Social Media Marketing · Content marketing

Measuring content marketing performance without twitter share?

Sadie Gilmore Senior Software Engineer at Torque

February 21st, 2016

Curious to hear how people are replacing twitter share information to measure content marketing ROI and/or how you're measuring content marketing ROI in general. Signups to the site seem a farther off metrics - in other words someone will probably need to read your blog a few times before they sign up. Shares and reach used to at least be a proxy, but now that twitter has removed share data that's not really possible.

Peter Bray CEO at Bray & Co

February 21st, 2016

Twitter share is a largely irrelevant metric given Twitters share of overall eyeball ( I have believed for years that Twitter is not a good marketing option for most brands). If you want to avoid conversion metrics, and want brand metrics, the only 2 that matter are brand awareness and purchase intent. It amazes me continually how little startups understand why brand metrics matter - startups focus far too much of their Series A life on cash generation without realizing that cash clouds underlying brand problems (i.e. they will be paying far too much in 12-24 months than they should because they didn't understand what it means to grow a brand). 99% of startups think that because they can physically create assets, and place media, that they understand advertising. This is NOT advertising. Professional ad fold understand human behavioral patterns, and know what will make people buy. Just because you can place Adwords, or make ads, doesn't mean you understand advertising. Which is a large problem as product doesn't kill startups, average advertising does, yet so few startups have a marketing person on their advisory board.

Rebecca Lieb Analyst, Advisor, Author | Board Member

February 21st, 2016

Hi Sadie,

I've published extensive research on content marketing ROI, which you can access here. As for Twitter share info, consider it not as a pure volume metric, which is relatively meaningless, but assess its value in terms of your distribution strategy. In other words, how much are you saving in paid promotion? How much traffic is referred to your site via Twitter, and what actions do those users take? I've worked with properties that were getting 10% of traffic from Twitter, but those were the lowest-value visitors. Hope this is somewhat helpful, glad to help with more specific questions.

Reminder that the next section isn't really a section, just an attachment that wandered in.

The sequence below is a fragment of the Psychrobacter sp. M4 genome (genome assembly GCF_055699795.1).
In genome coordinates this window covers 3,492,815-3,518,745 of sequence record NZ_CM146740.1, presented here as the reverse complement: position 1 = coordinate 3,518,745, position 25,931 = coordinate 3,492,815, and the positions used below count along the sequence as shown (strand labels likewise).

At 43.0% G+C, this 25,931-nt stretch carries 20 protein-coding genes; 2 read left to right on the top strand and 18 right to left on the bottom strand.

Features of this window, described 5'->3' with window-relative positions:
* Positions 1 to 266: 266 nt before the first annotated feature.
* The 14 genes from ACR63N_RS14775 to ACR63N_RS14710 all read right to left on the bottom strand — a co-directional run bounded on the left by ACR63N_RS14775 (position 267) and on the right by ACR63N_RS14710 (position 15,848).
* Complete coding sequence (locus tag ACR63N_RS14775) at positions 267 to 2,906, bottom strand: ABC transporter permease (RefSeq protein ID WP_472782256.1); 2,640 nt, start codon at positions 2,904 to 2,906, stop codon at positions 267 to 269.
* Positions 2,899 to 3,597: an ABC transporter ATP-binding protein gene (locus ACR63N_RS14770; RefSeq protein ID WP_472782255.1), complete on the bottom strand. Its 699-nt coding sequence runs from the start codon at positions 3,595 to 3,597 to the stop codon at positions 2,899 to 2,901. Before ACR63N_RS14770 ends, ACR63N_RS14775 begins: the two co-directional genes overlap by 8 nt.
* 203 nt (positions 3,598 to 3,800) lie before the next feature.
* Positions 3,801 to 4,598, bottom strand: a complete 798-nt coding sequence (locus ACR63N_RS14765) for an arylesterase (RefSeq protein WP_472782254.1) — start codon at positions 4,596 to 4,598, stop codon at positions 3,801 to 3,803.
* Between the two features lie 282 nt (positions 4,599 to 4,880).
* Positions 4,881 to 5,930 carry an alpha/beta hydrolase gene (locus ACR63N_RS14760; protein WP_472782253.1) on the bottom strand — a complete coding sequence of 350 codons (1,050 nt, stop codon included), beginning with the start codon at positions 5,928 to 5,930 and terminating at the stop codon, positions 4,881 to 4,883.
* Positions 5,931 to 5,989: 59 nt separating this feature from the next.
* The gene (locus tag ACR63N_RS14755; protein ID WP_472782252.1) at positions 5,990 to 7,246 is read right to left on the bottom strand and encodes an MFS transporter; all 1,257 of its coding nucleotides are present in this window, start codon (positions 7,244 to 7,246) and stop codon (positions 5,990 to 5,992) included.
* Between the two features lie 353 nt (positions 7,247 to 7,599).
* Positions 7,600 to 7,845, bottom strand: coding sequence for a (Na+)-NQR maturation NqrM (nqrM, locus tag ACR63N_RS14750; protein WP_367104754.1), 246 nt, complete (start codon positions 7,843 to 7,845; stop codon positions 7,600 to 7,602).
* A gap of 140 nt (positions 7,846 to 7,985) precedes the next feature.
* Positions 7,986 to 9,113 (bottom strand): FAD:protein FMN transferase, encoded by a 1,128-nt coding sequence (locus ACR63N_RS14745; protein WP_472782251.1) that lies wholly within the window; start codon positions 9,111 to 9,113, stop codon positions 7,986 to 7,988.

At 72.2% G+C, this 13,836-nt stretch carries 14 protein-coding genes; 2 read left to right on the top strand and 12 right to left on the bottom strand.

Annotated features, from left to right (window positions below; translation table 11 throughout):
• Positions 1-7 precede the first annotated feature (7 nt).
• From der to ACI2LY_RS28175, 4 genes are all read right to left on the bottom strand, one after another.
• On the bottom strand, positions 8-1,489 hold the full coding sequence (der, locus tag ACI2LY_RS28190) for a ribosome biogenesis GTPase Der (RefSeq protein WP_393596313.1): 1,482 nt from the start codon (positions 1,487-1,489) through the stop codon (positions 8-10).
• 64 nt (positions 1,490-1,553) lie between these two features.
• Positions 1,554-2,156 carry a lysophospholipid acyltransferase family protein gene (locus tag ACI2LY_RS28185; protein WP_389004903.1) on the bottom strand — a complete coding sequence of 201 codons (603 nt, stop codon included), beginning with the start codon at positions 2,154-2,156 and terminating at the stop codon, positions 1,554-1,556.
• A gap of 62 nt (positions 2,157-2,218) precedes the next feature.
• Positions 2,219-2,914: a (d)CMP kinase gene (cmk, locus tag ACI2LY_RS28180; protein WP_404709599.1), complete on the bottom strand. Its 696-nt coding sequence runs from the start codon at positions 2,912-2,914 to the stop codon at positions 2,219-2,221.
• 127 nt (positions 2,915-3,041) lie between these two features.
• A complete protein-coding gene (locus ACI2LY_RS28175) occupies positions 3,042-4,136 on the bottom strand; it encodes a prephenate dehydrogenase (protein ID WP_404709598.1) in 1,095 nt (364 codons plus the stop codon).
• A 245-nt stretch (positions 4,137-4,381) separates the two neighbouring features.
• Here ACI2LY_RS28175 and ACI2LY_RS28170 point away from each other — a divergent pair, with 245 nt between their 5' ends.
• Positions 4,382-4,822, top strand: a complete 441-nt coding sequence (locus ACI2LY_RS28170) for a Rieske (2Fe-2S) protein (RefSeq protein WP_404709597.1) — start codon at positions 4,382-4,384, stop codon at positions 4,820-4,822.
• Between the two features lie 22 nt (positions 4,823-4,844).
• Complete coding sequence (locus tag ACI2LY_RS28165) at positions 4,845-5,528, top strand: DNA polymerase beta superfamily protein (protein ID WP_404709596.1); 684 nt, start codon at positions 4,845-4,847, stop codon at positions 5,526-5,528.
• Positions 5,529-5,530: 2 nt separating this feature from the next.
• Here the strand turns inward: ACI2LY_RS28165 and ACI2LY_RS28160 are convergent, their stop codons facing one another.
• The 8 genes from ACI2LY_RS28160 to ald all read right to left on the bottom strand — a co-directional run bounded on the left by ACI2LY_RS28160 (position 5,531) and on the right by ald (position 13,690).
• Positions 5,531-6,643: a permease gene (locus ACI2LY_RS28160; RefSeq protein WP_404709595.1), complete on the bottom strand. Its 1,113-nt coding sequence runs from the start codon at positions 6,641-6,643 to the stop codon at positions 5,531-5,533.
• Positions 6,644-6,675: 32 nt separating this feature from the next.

Roger Wu co-founder at cooperatize, native advertising platform

February 22nd, 2016

We measure our ROI on content by how many people actually come to read and digest your story as opposed to social media shares.  If a share occurs that's great, but if no one comes to your content because of it, what's the point?  

And believe it or not, we still have people that measure ROI based on number of Twitter followers, monthly uniques, and Facebook Likes....

Harry Hawk Marketing Consultant & Adj. Instructor at City University of NY

February 24th, 2016

You should be tracking your content, typically in a marketing automation tool like HubSpot or Marketo... The ROI on your content includes a number of mid-point metrics like visits, or contacts (folks giving their email address); but the best possible metric is sales (e.g.,  gaining high quality customers).

If you have product market fit, and focus, and you have defined your segments and personas and your content is aligned with all of that, your content will lead to sales. That's your ROI and that's coming from organic traffic; add some PPC/Paid Social if/when that's working to gain more.

Kim Albee Marketing Automation & Content Marketing Strategist

February 25th, 2016

I agree with Harry, just not the Tool MA suggestions :-). 

Most people are far underutilizing
 their content assets. Content is used Top, Mid, and Bottom of funnel, and can be measured for effectiveness in each role. 

Top of Funnel is lead generation. That is blog posts and specific calls to action such as webinars, downloads, free training, etc. 

We've run tests and have proven that content-specific calls to action produce up to 1200% more leads than generic 'subscribe to our blog' CTAs.  

It's stunning that most websites only have the lackluster subscribe to blog or the Bottom of the funnel 'contact us' or 'request a quote' calls to action. 

The problem is, you are missing 94-96% of your potential leads - who are Top of Funnel, but aren't likely to subscribe to your newsletter or blog -- too generic (which is why it takes multiple visits to get any action there).

Having strong Top of Funnel lead gen allows you best advantage to influence (nurture) the lead through Mid and Bottom of the funnel, gaining relationship and influence all the way. It's your best chance for a value sale and safest guard against the price battle that erodes your margin and ROI. 

Reducing content ROI to social media is shortsighted. Social has a role, and likely a Top of Funnel one, but pushing/promoting a blog post for example, that doesn't have a strong lead gen call to action that is a match/ tempting extension to the content in the post, is an underperforming content strategy that doesn't build your own leadership among your target audience.  It's not just eyeballs on content, it's engagement that delivers results and value. To your visitors who become leads AND your organization. 

But first you have to give up the view that it's all about YOU.